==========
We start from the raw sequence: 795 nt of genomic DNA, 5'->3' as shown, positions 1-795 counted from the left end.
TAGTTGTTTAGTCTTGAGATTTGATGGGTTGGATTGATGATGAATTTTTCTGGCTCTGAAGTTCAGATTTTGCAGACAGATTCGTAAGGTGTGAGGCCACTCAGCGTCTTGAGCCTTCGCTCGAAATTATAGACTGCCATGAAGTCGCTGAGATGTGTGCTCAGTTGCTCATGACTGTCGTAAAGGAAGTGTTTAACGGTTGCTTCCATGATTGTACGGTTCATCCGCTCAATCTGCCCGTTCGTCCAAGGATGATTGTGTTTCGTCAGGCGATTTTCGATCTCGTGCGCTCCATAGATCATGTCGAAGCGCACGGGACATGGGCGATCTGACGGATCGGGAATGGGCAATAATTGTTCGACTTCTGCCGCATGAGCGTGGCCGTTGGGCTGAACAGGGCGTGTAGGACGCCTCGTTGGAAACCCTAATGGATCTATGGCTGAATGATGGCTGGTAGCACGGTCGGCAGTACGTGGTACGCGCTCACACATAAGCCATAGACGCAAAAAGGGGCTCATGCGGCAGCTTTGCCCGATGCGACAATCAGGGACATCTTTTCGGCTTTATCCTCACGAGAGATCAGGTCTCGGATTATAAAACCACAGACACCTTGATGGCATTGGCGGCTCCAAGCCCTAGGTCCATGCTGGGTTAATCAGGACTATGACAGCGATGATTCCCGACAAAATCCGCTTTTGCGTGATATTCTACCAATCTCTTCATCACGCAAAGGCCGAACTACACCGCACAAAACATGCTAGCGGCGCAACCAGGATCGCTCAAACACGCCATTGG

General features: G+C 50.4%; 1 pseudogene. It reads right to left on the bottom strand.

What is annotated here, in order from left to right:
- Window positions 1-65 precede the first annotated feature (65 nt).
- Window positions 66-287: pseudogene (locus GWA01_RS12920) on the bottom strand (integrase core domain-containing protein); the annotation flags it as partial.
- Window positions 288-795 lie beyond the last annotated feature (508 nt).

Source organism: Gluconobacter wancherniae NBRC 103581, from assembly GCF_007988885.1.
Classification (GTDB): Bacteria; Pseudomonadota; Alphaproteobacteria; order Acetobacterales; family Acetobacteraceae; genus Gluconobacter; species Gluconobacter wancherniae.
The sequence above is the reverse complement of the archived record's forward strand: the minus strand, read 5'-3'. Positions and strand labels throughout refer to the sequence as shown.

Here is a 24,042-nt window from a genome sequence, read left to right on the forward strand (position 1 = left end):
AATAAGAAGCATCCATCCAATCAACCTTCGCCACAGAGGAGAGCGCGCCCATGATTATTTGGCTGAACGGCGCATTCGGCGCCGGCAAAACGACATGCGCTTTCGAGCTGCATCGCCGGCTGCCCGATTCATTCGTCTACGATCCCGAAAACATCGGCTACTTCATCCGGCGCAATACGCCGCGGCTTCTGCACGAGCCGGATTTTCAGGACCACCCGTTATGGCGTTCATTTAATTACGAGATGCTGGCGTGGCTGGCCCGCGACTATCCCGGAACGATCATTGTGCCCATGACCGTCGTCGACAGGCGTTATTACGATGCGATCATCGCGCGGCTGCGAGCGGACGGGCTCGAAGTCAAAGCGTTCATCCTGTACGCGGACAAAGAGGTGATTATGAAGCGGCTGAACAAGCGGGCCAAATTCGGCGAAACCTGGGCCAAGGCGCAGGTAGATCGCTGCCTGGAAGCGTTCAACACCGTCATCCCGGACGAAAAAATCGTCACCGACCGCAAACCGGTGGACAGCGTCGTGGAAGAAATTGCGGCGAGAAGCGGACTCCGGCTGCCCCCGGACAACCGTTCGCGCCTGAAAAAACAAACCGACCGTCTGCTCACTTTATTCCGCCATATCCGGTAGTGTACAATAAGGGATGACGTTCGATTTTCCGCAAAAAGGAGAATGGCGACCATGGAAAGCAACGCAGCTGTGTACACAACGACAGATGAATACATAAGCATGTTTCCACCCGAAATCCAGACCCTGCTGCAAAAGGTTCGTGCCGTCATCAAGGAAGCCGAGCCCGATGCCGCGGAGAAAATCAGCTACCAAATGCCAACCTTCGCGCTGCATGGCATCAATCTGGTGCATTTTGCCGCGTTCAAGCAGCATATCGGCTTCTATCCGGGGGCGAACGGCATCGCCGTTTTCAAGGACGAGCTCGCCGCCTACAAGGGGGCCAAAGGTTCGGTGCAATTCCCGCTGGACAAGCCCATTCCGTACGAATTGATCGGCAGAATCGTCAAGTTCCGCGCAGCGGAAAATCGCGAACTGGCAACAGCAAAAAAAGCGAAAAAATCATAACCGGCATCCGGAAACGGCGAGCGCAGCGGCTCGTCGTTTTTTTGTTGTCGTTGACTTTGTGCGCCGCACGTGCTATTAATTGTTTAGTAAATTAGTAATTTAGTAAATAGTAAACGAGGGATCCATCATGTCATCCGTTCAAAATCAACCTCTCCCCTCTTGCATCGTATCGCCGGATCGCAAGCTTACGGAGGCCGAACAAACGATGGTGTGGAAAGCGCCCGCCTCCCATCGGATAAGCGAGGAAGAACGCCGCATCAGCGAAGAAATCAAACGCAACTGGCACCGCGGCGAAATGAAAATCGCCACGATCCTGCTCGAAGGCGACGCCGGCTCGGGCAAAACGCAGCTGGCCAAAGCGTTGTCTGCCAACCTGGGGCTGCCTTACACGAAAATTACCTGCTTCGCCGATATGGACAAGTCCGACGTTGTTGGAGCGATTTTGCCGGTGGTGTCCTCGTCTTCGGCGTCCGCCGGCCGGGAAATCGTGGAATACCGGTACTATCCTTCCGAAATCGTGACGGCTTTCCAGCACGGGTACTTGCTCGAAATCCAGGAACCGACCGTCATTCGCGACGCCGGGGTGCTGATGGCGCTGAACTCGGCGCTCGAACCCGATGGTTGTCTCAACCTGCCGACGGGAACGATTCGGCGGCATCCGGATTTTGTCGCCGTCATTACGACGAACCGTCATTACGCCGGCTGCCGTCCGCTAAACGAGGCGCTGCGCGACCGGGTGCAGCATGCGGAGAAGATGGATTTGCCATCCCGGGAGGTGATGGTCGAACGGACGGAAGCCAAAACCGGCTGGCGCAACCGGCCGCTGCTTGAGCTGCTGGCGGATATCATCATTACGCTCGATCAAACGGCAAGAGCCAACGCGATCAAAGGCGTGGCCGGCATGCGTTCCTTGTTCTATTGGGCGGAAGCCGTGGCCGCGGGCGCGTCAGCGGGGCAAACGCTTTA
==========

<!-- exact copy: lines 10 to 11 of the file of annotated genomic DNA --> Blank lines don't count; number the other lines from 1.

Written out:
The sequence above is the reverse complement of the archived record's forward strand: the minus strand, read 5'-3'. Positions and strand labels throughout refer to the sequence as shown.

Here is a 24,042-nt window from a genome sequence, read left to right on the forward strand (position 1 = left end):